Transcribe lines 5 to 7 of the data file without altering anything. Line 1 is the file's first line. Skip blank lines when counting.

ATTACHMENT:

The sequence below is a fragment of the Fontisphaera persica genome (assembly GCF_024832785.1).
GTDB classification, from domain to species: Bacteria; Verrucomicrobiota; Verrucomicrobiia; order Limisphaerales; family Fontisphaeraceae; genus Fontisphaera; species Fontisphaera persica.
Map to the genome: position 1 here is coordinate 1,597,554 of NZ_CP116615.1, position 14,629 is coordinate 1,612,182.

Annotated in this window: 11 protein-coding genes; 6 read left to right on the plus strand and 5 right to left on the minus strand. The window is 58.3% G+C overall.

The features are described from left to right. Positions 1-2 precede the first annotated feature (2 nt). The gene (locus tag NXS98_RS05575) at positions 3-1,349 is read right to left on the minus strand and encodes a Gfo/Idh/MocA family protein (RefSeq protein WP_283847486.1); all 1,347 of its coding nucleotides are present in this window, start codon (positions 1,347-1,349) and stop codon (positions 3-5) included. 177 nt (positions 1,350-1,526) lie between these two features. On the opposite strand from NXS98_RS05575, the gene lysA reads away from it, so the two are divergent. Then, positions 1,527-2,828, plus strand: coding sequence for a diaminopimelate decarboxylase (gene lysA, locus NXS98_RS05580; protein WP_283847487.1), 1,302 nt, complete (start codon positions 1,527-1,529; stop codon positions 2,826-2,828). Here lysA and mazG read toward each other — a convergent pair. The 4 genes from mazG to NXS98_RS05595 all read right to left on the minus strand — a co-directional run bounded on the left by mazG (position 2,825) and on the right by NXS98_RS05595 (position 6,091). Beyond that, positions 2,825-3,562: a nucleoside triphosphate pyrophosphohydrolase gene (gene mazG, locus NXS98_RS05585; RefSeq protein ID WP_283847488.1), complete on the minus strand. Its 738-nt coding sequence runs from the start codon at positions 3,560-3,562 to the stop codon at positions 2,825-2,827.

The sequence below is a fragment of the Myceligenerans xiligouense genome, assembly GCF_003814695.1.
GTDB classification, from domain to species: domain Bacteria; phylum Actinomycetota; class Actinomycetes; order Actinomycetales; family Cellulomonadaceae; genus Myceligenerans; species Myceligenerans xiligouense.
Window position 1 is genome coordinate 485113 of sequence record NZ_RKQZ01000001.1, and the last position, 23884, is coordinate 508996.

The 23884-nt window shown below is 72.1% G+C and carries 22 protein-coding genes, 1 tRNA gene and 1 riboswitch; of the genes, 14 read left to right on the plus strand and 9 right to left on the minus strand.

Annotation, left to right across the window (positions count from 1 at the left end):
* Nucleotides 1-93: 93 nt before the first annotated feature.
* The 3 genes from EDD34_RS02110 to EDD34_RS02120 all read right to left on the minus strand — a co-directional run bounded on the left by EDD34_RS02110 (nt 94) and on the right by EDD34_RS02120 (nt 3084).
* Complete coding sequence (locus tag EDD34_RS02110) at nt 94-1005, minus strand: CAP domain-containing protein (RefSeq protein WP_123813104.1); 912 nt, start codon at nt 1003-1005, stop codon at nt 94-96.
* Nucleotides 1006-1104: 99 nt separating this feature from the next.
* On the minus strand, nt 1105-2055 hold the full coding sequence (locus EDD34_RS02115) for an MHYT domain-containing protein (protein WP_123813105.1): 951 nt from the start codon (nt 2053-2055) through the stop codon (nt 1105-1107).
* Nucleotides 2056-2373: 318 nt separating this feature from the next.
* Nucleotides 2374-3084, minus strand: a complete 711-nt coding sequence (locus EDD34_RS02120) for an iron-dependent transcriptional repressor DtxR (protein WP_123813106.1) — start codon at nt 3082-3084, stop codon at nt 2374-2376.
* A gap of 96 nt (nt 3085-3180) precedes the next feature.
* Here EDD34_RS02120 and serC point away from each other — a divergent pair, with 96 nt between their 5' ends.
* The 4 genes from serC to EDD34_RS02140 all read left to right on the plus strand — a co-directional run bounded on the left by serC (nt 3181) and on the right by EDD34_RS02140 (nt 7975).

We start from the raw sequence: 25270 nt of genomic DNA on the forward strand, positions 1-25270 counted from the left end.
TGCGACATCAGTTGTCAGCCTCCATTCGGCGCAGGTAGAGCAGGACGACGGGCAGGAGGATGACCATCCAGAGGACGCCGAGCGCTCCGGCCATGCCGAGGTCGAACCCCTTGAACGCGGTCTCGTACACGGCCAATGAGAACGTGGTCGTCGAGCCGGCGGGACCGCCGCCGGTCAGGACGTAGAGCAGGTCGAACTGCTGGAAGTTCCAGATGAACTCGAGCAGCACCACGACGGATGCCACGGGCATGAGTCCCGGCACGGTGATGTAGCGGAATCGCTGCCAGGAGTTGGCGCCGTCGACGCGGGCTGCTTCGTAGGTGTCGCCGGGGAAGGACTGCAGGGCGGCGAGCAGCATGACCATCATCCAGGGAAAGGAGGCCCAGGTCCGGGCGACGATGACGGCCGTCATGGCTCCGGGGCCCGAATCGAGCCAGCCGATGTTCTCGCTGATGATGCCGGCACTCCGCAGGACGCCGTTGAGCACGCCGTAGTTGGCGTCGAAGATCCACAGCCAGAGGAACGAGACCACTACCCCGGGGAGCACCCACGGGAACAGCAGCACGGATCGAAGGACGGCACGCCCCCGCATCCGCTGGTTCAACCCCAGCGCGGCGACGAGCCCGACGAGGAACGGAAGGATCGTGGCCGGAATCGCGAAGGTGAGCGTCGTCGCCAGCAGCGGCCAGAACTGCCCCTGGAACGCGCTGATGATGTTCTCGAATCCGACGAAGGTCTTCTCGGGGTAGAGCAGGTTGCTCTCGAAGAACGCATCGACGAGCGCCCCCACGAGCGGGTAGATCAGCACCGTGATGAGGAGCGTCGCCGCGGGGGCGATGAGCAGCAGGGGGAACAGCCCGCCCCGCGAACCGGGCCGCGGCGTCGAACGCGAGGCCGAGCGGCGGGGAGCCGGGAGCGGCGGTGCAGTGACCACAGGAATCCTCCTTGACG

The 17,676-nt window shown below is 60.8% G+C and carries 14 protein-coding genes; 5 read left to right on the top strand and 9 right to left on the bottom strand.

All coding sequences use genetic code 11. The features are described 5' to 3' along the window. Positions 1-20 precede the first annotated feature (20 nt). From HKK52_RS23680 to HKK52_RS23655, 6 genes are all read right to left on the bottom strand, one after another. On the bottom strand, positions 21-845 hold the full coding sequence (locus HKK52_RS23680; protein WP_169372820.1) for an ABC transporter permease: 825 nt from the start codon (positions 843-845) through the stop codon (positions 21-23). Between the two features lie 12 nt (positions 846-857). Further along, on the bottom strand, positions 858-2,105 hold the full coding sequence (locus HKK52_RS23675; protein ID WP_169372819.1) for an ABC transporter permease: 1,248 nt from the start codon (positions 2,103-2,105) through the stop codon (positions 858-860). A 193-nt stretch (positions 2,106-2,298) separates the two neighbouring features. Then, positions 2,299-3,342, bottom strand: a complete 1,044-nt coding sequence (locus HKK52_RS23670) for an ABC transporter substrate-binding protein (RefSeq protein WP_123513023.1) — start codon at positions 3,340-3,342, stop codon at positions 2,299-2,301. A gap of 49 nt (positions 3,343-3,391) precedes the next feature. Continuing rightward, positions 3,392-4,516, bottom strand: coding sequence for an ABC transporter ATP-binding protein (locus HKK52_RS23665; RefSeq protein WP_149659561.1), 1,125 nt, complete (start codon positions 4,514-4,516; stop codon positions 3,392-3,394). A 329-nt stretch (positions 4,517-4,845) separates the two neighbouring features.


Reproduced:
The features are described from left to right. Positions 1-2 precede the first annotated feature (2 nt). The gene (locus tag NXS98_RS05575) at positions 3-1,349 is read right to left on the minus strand and encodes a Gfo/Idh/MocA family protein (RefSeq protein WP_283847486.1); all 1,347 of its coding nucleotides are present in this window, start codon (positions 1,347-1,349) and stop codon (positions 3-5) included. 177 nt (positions 1,350-1,526) lie between these two features. On the opposite strand from NXS98_RS05575, the gene lysA reads away from it, so the two are divergent. Then, positions 1,527-2,828, plus strand: coding sequence for a diaminopimelate decarboxylase (gene lysA, locus NXS98_RS05580; protein WP_283847487.1), 1,302 nt, complete (start codon positions 1,527-1,529; stop codon positions 2,826-2,828). Here lysA and mazG read toward each other — a convergent pair. The 4 genes from mazG to NXS98_RS05595 all read right to left on the minus strand — a co-directional run bounded on the left by mazG (position 2,825) and on the right by NXS98_RS05595 (position 6,091). Beyond that, positions 2,825-3,562: a nucleoside triphosphate pyrophosphohydrolase gene (gene mazG, locus NXS98_RS05585; RefSeq protein ID WP_283847488.1), complete on the minus strand. Its 738-nt coding sequence runs from the start codon at positions 3,560-3,562 to the stop codon at positions 2,825-2,827.

The sequence below is a fragment of the Myceligenerans xiligouense genome, assembly GCF_003814695.1.
GTDB classification, from domain to species: domain Bacteria; phylum Actinomycetota; class Actinomycetes; order Actinomycetales; family Cellulomonadaceae; genus Myceligenerans; species Myceligenerans xiligouense.